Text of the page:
News & Politics
Wait – did Hochul just say she wants to lift the NYC charter school cap?
The moment came and went quickly during a packed gubernatorial debate, but it was definitely a yes. Several lawmakers and teachers unions have expressed disapproval of the governor’s apparent position.
For apparently the first time since becoming governor, Gov. Kathy Hochul publicly said she was in favor of lifting the limit currently restricting the number of charter schools allowed in New York City during Tuesday night’s long-awaited NY1 gubernatorial debate.
“Should the cap on charter schools in New York City be lifted?” NY1 moderator Errol Louis asked the candidates during a lightning round. Without hesitation, the governor responded, “Yes.”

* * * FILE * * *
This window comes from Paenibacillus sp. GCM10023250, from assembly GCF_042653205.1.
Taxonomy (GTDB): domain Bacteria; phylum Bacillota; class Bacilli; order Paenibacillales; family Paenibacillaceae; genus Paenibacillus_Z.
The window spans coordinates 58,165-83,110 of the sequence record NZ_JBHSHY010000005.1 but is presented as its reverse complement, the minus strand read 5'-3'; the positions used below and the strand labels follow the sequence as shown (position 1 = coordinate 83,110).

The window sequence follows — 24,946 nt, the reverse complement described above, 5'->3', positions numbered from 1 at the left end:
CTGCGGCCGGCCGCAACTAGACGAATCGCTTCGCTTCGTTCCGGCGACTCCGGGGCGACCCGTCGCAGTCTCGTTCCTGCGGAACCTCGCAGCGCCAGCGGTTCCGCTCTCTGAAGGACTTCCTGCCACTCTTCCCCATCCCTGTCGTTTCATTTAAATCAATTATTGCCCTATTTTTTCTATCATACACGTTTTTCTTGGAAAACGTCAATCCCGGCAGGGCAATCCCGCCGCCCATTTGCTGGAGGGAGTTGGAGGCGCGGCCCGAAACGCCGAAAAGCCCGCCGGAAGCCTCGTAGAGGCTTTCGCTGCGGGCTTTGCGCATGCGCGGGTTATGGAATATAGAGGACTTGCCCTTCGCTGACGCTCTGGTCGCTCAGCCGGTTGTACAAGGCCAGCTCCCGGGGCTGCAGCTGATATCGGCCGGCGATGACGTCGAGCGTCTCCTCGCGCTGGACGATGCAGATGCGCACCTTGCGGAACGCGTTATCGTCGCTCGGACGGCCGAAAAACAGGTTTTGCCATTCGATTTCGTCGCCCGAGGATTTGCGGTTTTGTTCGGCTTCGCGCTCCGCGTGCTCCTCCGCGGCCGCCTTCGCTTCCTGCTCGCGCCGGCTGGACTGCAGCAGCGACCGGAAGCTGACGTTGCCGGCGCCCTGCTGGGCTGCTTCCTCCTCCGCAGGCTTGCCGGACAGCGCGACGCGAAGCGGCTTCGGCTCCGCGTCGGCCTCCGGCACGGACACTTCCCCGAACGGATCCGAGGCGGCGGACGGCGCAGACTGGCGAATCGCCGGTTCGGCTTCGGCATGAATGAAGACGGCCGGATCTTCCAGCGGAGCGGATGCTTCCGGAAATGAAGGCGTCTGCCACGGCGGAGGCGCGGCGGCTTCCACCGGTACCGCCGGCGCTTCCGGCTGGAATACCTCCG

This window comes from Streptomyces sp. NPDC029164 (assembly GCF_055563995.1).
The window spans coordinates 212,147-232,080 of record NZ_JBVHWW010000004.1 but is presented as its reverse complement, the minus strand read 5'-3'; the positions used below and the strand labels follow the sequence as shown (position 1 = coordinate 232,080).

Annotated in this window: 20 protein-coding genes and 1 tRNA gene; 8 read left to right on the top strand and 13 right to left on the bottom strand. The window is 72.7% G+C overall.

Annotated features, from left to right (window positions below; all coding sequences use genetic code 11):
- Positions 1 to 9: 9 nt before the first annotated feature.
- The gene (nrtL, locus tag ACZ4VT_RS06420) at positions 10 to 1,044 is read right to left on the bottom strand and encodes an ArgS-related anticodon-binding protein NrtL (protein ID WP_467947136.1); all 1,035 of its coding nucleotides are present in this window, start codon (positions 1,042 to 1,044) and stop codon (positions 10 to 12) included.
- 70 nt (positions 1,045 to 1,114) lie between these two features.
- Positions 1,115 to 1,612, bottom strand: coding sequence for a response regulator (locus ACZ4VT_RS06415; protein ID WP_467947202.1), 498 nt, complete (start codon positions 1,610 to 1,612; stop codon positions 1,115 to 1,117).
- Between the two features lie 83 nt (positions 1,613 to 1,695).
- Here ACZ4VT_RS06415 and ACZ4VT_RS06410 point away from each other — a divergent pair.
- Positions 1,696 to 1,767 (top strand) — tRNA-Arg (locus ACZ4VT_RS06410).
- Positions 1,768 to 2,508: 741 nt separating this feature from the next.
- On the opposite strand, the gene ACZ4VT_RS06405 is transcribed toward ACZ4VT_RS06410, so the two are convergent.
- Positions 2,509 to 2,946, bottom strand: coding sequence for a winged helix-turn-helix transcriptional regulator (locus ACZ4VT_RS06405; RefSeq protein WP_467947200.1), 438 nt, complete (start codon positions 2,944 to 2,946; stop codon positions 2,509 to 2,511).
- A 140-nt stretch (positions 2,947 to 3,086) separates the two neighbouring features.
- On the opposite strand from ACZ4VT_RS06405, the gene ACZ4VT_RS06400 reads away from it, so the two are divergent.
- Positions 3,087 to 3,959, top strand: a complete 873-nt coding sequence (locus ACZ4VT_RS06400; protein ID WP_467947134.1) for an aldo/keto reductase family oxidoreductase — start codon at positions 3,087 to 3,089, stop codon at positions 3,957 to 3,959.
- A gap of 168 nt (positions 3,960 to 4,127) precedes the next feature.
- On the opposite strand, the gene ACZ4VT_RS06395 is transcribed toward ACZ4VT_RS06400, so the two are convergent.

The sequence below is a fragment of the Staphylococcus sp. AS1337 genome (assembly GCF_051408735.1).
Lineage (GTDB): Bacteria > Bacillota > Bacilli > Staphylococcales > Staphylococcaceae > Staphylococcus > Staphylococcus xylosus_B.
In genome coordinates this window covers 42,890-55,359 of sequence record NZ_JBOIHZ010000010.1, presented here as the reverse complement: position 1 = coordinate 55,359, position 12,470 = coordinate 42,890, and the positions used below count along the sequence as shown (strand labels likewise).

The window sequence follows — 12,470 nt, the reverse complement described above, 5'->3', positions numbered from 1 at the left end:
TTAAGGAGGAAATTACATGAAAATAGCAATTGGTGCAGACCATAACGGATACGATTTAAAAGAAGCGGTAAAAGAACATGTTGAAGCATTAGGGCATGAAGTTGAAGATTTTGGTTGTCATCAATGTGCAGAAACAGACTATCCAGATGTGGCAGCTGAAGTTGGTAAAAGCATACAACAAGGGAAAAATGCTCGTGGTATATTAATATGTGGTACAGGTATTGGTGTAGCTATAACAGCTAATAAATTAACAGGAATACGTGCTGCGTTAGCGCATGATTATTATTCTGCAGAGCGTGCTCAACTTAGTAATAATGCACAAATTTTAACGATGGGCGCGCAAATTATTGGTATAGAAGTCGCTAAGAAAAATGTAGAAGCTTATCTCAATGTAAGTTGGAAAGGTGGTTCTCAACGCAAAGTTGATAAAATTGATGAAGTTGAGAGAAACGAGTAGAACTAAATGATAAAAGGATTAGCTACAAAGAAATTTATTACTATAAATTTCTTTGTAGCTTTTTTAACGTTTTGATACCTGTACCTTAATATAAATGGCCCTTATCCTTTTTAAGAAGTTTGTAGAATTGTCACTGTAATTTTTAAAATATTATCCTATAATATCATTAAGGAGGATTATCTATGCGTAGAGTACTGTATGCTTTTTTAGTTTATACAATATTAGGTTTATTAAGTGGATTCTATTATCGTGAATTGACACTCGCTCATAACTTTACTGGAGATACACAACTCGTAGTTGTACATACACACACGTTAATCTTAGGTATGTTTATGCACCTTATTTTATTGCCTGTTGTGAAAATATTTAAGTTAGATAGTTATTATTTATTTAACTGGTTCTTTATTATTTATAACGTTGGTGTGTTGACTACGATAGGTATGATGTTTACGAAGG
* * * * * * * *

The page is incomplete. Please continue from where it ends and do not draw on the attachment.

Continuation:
While the statewide cap on charters has yet to reach the 460-school limit, New York City’s smaller subset of 290 reached its threshold in 2020, leaving a handful of already-approved charters suspended in limbo unless state action is taken. Thousands of students are currently on waitlists to attend the city’s charter schools. It’s a complicated issue: State Democratic lawmakers and teachers unions are largely against changing the cap, arguing that these publicly funded and independently operated institutions divert fundamental resources from traditional public schools. Meanwhile, many parents and pro-charter advocates want more autonomy in choosing where and how their children attend class. They feel charters are the best tool to do so. As enrollment in New York City charter schools has increased around 9% since the start of the COVID-19 pandemic, according to the pro-charter New York City Charter School Center, so have the number of calls to adjust or lift the cap.